- “They don’t know any better – if given another option, they wouldn’t live in a segregated setting.”
- “Intentional communities are just neo-institutions.”
- “The Olmstead decision and the ADA mandates integration.”
- “You are throwing away years of progress from our advocacy.”
As the project lead of the Autism Housing Network, I encounter these ideological barriers all of the time from people who have never even visited the communities that they vilify. I recently teamed up with other organizations in the Coalition for Community Choice to bring six self-advocates who live in intentional communities in California, Texas, North Carolina, and Florida to the 2016 National HCBS Conference. These self-advocates shared their stories and described why their choice of living on a farmstead, neurodiverse cohousing community, or other intentional community should be preserved. Check out their presentation below:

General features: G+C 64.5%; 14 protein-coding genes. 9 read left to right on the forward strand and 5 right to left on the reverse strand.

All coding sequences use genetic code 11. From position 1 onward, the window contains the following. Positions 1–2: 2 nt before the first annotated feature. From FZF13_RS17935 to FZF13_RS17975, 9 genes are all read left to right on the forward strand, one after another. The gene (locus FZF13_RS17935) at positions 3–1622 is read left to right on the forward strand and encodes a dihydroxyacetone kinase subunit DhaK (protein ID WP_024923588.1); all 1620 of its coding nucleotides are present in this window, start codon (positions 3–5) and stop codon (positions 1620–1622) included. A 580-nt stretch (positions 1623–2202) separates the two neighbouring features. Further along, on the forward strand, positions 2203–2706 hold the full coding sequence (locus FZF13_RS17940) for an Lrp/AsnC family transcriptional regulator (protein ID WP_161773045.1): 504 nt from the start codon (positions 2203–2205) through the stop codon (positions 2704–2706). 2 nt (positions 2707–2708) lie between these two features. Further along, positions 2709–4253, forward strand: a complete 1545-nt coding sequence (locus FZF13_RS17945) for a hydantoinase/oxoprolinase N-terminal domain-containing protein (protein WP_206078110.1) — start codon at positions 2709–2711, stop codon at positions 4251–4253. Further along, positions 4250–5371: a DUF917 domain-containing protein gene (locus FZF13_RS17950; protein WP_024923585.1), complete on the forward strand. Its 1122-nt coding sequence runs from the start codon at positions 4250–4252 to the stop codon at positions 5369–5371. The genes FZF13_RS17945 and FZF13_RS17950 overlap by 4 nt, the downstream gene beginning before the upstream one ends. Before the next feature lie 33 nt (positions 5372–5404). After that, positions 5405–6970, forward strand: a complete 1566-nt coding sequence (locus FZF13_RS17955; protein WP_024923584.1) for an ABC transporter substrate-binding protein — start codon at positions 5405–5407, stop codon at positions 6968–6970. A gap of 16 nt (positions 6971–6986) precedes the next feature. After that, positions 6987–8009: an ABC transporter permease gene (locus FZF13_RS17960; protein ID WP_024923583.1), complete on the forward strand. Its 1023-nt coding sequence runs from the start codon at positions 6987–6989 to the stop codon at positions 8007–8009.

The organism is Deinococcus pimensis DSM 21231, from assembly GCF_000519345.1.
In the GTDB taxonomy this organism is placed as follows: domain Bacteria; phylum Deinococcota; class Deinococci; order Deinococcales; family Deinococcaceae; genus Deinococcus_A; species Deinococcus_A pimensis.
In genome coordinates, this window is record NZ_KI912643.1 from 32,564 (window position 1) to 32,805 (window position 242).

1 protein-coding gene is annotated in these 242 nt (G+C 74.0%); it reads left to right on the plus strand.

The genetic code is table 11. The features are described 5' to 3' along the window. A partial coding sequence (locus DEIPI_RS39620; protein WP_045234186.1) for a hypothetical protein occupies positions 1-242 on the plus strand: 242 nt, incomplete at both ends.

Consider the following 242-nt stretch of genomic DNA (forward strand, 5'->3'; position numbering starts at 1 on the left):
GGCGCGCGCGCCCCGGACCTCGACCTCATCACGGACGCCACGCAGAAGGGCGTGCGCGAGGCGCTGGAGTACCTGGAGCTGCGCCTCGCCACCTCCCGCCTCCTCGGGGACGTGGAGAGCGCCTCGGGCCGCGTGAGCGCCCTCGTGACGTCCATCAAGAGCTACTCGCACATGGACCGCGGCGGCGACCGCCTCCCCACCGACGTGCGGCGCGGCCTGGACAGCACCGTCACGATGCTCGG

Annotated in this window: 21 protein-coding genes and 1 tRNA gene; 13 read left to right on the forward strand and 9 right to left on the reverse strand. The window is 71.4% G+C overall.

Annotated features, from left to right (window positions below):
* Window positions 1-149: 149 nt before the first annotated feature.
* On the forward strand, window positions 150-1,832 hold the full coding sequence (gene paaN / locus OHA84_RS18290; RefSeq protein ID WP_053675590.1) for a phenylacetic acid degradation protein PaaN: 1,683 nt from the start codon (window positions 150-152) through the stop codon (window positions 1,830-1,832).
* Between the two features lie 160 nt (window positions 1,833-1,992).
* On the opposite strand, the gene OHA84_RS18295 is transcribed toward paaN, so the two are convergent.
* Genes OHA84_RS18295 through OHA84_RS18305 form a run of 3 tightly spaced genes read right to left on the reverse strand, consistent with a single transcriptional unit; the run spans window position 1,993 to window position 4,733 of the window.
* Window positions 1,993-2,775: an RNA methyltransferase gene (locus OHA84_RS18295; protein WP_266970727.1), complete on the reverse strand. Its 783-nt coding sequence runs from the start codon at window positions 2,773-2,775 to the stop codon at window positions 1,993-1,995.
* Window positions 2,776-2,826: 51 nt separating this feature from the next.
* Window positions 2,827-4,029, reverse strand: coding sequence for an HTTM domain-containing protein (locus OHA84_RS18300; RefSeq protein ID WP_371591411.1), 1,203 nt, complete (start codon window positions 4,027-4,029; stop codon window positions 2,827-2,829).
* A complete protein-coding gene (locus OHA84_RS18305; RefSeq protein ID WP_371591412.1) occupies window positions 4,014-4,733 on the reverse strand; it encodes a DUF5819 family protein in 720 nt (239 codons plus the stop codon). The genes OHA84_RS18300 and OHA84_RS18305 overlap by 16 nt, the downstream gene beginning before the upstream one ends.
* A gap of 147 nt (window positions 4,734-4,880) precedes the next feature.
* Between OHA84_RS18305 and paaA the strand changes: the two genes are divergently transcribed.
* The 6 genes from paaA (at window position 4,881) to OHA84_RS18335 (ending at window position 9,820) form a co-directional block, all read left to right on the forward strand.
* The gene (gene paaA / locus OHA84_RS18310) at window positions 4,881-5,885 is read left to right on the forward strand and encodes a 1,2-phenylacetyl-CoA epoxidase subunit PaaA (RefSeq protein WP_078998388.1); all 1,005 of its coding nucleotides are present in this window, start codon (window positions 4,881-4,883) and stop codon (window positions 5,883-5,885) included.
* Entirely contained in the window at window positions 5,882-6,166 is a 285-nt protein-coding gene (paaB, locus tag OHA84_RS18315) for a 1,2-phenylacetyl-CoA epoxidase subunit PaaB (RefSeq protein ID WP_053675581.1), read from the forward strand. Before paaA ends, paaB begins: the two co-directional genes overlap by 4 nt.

Policymakers must listen to the voices of self-advocates and their families who are experiencing the lack of opportunities, but you must speak up! Your voice is needed now more than ever as all states are in the process of creating new regulations and assessing settings in response to the HCBS Final Rule released by CMS in January 2014. Send this article to your elected officials with some of the challenges and fears you face everyday. You must make them aware of the challenges of housing choices of all individuals with I/DD. Encourage them to create incentives for the development of local public-private partnerships to create a positive future, not create barriers to local development.
Working together, the futures of five million adults with I/DD can be brighter.
Desiree Kameka hosts a livestream on the Madison House Autism Foundation Facebook Page (Friday, September 30th – 3:30-4:00PM EST). Topic: Housing and Advocacy